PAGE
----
Department of

Mathematics


Seminar Calendar
for Graduate Student Homotopy Theory Seminar events the year of Wednesday, September 11, 2019.

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More information on this calendar program is available.
Questions regarding events or the calendar should be directed to Tori Corkery.
     August 2019           September 2019          October 2019    
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Monday, January 14, 2019

3:00 pm in 343 Altgeld Hall,Monday, January 14, 2019

Organizational Meeting

Brian Shin (UIUC Math)

Monday, April 1, 2019

3:00 pm in 343 Altgeld Hall,Monday, April 1, 2019

Operadic Monoidal Structures

Tsutomu Okano (UIUC Math)

Abstract: In this talk I will discuss how (higher) operads help us encode monoidal structures in (higher) categories. I will also discuss how to generalize this to parametrized settings and hope to convey the usefulness of such formalism in equivariant and motivic homotopy theories.

Monday, April 8, 2019

3:00 pm in 343 Altgeld Hall,Monday, April 8, 2019

Mapping space spectral sequences

William Balderrama (UIUC Math)

Abstract: The classical story of obstruction theory for computing maps into a space Y involves lifting maps up the Postnikov tower of Y. In this talk, I will introduce a form of this obstruction theory for computing maps between highly structured objects in homotopy theory. Along the way, we will see why Quillen cohomologies show up in homotopy theory, take derived categories of derived categories, and take multiplicative Postnikov towers of nonconnective ring spectra.

Monday, April 15, 2019

3:00 pm in 343 Altgeld Hall,Monday, April 15, 2019

Group Theory for Homotopy Theorists

Brian Shin (UIUC Math)

Abstract: In this expository talk, we'll introduce a model structure on the category of groups and demonstrate how to effectively study groups using this model. This model has the technical advantage of avoiding the overly abstract definition of a group via sets with binary operation. It also allows for clean definitions of colimits and free objects. If time permits, we'll discuss monoidal structures for a certain localization of this model structure. This is based on a short article by Krause-Nikolaus.

Monday, April 22, 2019

3:00 pm in 343 Altgeld Hall,Monday, April 22, 2019

Complex structures on Real vector bundles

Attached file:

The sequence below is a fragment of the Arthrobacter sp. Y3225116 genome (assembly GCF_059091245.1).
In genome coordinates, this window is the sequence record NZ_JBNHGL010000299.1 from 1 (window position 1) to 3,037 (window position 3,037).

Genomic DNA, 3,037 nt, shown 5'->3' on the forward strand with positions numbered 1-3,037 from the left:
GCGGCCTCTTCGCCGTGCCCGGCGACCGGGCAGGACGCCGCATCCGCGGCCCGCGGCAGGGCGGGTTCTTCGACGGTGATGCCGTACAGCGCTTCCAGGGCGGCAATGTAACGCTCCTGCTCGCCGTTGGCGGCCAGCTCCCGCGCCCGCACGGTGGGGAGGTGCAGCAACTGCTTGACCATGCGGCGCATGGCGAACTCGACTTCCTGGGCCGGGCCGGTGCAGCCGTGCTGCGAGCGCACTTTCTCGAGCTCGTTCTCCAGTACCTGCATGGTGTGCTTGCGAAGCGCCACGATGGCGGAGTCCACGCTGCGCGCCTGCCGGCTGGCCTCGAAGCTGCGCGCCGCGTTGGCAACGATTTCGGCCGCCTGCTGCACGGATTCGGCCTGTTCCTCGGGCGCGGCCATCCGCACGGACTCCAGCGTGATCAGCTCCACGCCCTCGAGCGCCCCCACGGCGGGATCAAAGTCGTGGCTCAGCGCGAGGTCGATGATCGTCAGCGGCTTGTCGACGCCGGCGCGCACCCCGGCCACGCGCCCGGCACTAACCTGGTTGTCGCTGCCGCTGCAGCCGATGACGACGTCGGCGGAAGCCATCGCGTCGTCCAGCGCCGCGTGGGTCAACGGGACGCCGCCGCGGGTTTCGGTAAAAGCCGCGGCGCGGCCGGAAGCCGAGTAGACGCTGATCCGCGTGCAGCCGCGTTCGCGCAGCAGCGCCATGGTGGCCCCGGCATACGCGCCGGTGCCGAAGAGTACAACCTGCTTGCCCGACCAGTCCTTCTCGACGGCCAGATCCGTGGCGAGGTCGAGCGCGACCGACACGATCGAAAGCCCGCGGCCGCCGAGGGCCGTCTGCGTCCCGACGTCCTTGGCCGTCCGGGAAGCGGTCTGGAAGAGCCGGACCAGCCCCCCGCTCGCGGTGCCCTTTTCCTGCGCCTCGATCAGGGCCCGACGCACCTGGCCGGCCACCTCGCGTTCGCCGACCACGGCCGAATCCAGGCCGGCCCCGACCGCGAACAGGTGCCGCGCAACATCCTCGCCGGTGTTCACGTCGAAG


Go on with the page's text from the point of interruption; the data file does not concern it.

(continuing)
Abhra Abir Kundu (UIUC Math)

Abstract: In this talk, I will state the first and the second obstruction to having a stable complex structure on a real vector bundle. I will then show how one can go from stable complex structure to complex structure. And, if time permits, I will try to sketch how the second obstruction can be expressed as a secondary cohomology operation.

Monday, April 29, 2019

3:00 pm in 343 Altgeld Hall,Monday, April 29, 2019

Crystalline period map

Venkata Sai Bavisetty (UIUC Math)

Abstract: In Chromatic homotopy theory, one tries to understand the homotopy groups of spheres using the height filtration on formal group laws. This way at each height we get a spectral sequence whose $E_2$ term is the group cohomology of the Morava stabilizer group with coefficients in the Lubin-Tate ring. In this talk, I hope to explain a conceptual way to figure out the action of the Morava Stabilizer group on the Lubin-Tate ring.

Monday, August 26, 2019

3:00 pm in 441 Altgeld Hall,Monday, August 26, 2019

Organizational Meeting

Brian Shin (UIUC Math)

Monday, September 9, 2019

3:00 pm in 441 Altgeld Hall,Monday, September 9, 2019

Algebraic theories and homotopy theory

William Balderrama (UIUC Math)

Abstract: In this talk, I will motivate and introduce algebraic theories as a category-theoretic approach to finite product theories. I will then talk about a well-behaved notion of an infinitary algebraic theory, and the introduction of homotopy-theoretic structure, which can be used to define notions of homology and cohomology for the models of an algebraic theory. This is the first of two talks; the second will use these ideas to produce applications in stable homotopy theory.

Monday, September 16, 2019

3:00 pm in 441 Altgeld Hall,Monday, September 16, 2019

Modeling higher algebra with product-and-loop theories

William Balderrama (UIUC Math)

Abstract: In this talk, I will introduce the extra homotopical properties of a (suitably infinitary) algebraic theory that make it suitable for modeling spectral, or otherwise higher, algebra, rather than merely derived forms of ordinary algebra. To illustrate the utility of this viewpoint, I will indicate some of the computational tools that can be constructed and understood from this perspective. Time permitting, I will discuss some applications to chromatic homotopy theory.